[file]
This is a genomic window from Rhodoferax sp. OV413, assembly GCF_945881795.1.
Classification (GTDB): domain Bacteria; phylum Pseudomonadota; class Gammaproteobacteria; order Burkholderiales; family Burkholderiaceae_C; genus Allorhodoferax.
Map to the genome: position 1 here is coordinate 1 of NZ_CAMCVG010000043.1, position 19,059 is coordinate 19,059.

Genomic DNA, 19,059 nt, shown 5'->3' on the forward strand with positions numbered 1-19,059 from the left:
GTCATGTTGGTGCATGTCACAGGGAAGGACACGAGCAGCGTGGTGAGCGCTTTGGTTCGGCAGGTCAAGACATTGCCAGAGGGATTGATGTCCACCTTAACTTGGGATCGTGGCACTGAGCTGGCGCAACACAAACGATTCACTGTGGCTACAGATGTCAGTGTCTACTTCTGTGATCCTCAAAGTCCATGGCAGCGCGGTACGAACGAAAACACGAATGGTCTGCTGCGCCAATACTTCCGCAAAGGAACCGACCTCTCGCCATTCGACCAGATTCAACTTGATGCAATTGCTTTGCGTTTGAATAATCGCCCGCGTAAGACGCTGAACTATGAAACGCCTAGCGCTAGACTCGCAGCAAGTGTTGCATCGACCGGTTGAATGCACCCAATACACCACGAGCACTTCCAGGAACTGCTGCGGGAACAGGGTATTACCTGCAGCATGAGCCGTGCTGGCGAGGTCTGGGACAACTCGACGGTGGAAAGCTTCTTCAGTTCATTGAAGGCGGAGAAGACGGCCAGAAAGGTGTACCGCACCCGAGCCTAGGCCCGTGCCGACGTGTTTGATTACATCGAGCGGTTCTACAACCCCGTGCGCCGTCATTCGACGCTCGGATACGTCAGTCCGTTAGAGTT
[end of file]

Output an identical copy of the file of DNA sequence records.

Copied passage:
This is a genomic window from Rhodoferax sp. OV413, assembly GCF_945881795.1.
Classification (GTDB): domain Bacteria; phylum Pseudomonadota; class Gammaproteobacteria; order Burkholderiales; family Burkholderiaceae_C; genus Allorhodoferax.
Map to the genome: position 1 here is coordinate 1 of NZ_CAMCVG010000043.1, position 19,059 is coordinate 19,059.

Genomic DNA, 19,059 nt, shown 5'->3' on the forward strand with positions numbered 1-19,059 from the left:
GTCATGTTGGTGCATGTCACAGGGAAGGACACGAGCAGCGTGGTGAGCGCTTTGGTTCGGCAGGTCAAGACATTGCCAGAGGGATTGATGTCCACCTTAACTTGGGATCGTGGCACTGAGCTGGCGCAACACAAACGATTCACTGTGGCTACAGATGTCAGTGTCTACTTCTGTGATCCTCAAAGTCCATGGCAGCGCGGTACGAACGAAAACACGAATGGTCTGCTGCGCCAATACTTCCGCAAAGGAACCGACCTCTCGCCATTCGACCAGATTCAACTTGATGCAATTGCTTTGCGTTTGAATAATCGCCCGCGTAAGACGCTGAACTATGAAACGCCTAGCGCTAGACTCGCAGCAAGTGTTGCATCGACCGGTTGAATGCACCCAATACACCACGAGCACTTCCAGGAACTGCTGCGGGAACAGGGTATTACCTGCAGCATGAGCCGTGCTGGCGAGGTCTGGGACAACTCGACGGTGGAAAGCTTCTTCAGTTCATTGAAGGCGGAGAAGACGGCCAGAAAGGTGTACCGCACCCGAGCCTAGGCCCGTGCCGACGTGTTTGATTACATCGAGCGGTTCTACAACCCCGTGCGCCGTCATTCGACGCTCGGATACGTCAGTCCGTTAGAGTT